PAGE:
2b) Loss of continuity (at my end) . . . I would have to recreate the categories and tags I’d previously used. I’ve attempted to clean those up, and I’ve not been too successful in this current blog. On the one end, I might be able to do a better job in a new blog, but, on the other end, I might just confuse things even more. (This could be solved if I could ‘copy’ all the settings, categories, and tags from this blog to a new one — I’ll have to look into it, but since it’s something that’s potentially useful, I’m guessing WP won’t allow it.) Basically, a new blog is more work at my end.
So, here we are. Realistically, I’m not that close to running out of storage, and I plan to delete all the videos I uploaded (and replace them with embedded Vimeo videos). That will both free up a substantial amount of room, and likely provide a better user experience since WP does videos as badly as they do photos.
But, I need to start thinking about this now as opposed to scrambling later on.
Above, I mentioned that, for some reason, you can’t insert images from Google. If I try to insert using the URL of an image on Google, nothing happens. I can open that URL on a browser window, and I can even LINK it directly, but I can’t display it here without going through the Google interface, which uploads it to my media library.
HOWEVER . . .
That’s an image from my Flickr account, and it’s embedded. Meaning, if you click on it, it will open in the same tab, but at my Flickr account.
It opens in the same tab because even though I used an Image block like I did for the SmugMug URL, linking a Flickr image changes the Image block to a ‘Flickr’ block. While editing, the photo is at least visible, but not in its published form (it’s degraded). That’s a bit better than the SmugMug block, which doesn’t show you anything other than the link while editing the post.
BUT, again … I can insert a link to a SmugMug image as a URL in a regular ‘Image’ block and have it remain an Image block, and that block will show the photo during editing, and, because the Image block has the option, I can direct it to open in a new tab when clicked. That doesn’t work with Flickr. If you link a Flickr image in an Image block, the Image block immediately switches to a Flickr block, which doesn’t have the same options. But, at least, it doesn’t load the image to the Media Library.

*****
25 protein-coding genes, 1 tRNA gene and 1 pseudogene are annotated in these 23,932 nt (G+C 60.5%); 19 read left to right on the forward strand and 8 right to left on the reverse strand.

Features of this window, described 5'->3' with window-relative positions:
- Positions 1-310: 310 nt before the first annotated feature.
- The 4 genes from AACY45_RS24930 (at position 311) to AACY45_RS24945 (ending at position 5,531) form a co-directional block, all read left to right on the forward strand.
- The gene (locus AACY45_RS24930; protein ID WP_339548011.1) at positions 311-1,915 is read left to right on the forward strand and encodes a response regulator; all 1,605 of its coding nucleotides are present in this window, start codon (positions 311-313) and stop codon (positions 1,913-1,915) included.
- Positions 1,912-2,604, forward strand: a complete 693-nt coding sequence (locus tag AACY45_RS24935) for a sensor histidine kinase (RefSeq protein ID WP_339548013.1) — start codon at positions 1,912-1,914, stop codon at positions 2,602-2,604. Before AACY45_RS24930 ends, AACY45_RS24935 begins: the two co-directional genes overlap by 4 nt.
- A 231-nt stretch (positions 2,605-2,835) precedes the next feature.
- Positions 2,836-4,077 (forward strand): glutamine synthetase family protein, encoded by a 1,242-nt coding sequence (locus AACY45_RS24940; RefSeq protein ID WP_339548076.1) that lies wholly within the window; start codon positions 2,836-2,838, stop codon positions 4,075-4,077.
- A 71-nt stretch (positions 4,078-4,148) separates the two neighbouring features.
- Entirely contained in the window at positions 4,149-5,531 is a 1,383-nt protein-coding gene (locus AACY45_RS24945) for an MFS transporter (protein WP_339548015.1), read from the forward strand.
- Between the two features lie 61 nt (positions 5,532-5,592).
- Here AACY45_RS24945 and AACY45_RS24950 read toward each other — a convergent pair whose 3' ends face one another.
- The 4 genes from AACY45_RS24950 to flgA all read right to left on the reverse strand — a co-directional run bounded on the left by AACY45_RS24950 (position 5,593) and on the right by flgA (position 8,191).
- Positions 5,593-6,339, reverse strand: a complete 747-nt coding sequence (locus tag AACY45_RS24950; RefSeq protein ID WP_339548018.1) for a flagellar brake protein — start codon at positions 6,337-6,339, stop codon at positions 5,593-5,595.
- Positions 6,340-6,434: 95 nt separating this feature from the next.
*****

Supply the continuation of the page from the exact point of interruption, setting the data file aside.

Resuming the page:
As far as I can tell, everything works with SmugMug because SmugMug provides an embed image URL that links to an actual image (a JPG image), whereas the Flickr URL links to the image as displayed (stored) in the Flickr site. Since both sites are owned by SmugMug, it might be that Flickr sharing will be updated to work like SmugMug sharing.
But, at least and if you so desire, if you own a Flickr account, it means you can embed images here, and it’s better than with Google Photos since, again, WP grabs the Google image and loads it to the Media Library.
Note: I’ve not worked with either the Classic Editor (yes, still available) or the Classic Editor Block for a while, but I went in to do some tests and here’s what I found:
1) the embed code provided by SmugMug works great in both the Classic Editor and the Classic Block Editor. Meaning, The image appears almmost instantly, properly sized, looking splending, and is NOT added to your Media Library.
2) neither the link nor embed codes provided by Google and Flickr worked with the Classic Editor or the Classic Editor Block; either nothing happens, or the code is inserted but no image appears. There may be a combination of steps and/or codes that work, but I’ve not found them.
3) unless you have a SmugMug or Flickr account, I don’t know of a way to embed photos and have them work, and, of the two, only SmugMug provides a code that works seamlessly regardless of where it’s used. Flicker’s embedding code only works with the Flickr block.
4) I don’t have other photo repositories I can try. I use Amazon to store photos, but those are RAW unedited files, not meant for sharing.
If the above is confusing, welcome to the world of WordPress excellence. WordPress: designed by smart people who don’t actually use it like users do, and who are more interested in the number of bells and wistles they can cram in there as opposed to how well they work.
Some (probably WP personnel) will deem that unfair, but I can only report what I experience … and the fact that support personnel constantly tell me that resolution of problems takes a back seat to adding new
That’s it. This post has ended . . . except for the stuff below.